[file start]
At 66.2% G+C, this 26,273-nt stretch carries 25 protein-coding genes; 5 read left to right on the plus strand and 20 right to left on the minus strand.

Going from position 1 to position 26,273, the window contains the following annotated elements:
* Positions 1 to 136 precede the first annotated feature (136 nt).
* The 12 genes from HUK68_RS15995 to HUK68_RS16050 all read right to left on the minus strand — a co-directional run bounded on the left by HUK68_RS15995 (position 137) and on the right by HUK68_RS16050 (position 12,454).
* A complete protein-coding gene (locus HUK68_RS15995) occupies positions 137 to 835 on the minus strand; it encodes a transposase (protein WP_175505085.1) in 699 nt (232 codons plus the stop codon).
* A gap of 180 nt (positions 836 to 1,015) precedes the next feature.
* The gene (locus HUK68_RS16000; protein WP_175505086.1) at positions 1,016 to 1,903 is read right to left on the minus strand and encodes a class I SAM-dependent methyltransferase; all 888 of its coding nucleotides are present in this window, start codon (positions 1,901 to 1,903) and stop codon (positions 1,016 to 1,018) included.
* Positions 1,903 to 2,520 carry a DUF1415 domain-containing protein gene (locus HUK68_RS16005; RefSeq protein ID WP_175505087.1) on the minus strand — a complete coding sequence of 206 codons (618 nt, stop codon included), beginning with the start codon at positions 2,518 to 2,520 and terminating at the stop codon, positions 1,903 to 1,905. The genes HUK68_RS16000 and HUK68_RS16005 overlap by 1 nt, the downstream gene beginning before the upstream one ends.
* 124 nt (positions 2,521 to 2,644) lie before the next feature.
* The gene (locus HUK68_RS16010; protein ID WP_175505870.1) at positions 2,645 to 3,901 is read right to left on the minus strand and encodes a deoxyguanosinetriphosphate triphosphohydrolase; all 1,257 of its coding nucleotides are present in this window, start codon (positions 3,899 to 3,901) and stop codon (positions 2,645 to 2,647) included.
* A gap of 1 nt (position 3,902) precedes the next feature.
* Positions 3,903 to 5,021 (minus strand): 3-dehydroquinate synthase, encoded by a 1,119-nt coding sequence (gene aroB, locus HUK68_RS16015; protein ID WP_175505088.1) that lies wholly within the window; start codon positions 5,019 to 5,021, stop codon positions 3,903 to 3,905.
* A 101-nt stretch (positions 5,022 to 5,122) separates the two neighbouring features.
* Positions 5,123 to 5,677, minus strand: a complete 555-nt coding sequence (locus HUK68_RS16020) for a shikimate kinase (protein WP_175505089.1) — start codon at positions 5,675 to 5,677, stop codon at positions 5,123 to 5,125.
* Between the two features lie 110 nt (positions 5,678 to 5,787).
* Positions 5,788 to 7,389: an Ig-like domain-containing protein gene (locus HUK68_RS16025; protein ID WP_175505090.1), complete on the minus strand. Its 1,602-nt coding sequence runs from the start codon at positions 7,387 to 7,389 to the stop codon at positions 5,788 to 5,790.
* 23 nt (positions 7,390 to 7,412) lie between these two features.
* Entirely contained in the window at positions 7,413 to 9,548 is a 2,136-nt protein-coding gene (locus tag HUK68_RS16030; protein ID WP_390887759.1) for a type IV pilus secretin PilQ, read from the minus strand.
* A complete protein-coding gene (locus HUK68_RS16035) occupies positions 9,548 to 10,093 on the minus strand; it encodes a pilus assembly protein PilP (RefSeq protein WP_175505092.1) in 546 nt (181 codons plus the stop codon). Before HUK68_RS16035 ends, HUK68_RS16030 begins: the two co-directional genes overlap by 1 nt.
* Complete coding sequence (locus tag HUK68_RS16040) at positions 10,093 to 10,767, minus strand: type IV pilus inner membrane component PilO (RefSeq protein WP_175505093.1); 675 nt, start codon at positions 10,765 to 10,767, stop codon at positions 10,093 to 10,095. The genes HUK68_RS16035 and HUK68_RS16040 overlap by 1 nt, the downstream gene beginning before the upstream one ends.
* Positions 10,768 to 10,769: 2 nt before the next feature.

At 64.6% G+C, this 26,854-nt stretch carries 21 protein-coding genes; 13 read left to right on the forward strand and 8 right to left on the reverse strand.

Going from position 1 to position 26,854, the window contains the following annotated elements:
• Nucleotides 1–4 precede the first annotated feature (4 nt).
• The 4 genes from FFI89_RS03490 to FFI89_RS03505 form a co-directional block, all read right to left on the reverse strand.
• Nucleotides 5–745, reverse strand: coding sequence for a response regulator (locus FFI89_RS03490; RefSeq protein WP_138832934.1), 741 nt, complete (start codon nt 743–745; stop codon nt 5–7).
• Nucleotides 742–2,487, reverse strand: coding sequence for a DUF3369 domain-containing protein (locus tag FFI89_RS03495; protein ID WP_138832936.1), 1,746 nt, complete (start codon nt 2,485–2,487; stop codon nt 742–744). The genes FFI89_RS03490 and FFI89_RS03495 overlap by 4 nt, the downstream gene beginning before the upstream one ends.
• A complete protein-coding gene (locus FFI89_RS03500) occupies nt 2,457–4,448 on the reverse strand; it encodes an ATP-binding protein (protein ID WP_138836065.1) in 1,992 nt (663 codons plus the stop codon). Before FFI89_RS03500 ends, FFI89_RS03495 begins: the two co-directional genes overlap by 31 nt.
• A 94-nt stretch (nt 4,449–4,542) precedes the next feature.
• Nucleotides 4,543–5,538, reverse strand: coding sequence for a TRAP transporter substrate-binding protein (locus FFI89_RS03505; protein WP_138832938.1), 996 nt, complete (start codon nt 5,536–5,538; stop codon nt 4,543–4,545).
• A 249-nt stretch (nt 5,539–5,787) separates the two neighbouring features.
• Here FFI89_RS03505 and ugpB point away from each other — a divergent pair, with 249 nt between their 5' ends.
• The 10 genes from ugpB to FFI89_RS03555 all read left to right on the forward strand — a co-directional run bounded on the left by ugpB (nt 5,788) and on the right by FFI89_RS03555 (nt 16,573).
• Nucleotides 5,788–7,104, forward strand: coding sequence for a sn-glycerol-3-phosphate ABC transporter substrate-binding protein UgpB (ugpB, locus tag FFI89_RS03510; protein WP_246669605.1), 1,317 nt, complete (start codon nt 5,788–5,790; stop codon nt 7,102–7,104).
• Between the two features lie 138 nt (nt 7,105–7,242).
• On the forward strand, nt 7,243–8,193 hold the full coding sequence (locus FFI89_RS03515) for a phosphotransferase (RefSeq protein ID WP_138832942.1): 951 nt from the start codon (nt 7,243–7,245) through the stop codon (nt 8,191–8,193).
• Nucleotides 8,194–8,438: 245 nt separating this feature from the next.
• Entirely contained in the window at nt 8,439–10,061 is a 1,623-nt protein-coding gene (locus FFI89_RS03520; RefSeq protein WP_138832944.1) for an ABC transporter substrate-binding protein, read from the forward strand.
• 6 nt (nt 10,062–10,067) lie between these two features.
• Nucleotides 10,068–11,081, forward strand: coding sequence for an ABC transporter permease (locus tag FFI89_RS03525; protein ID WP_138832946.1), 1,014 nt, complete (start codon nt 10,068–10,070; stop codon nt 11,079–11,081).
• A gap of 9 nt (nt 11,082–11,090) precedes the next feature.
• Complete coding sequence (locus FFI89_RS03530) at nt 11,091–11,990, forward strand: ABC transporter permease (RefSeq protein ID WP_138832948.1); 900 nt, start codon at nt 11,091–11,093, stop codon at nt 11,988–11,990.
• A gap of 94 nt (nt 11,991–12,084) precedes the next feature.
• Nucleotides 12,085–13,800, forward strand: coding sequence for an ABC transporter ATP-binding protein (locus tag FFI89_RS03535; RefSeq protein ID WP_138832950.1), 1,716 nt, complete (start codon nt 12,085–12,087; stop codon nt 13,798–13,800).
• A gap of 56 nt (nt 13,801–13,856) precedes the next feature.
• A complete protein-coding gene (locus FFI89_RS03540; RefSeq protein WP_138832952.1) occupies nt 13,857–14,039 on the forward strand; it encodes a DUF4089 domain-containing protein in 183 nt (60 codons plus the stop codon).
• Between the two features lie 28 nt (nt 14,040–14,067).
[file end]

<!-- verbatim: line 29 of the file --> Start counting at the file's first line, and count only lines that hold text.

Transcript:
• A 94-nt stretch (nt 4,449–4,542) precedes the next feature.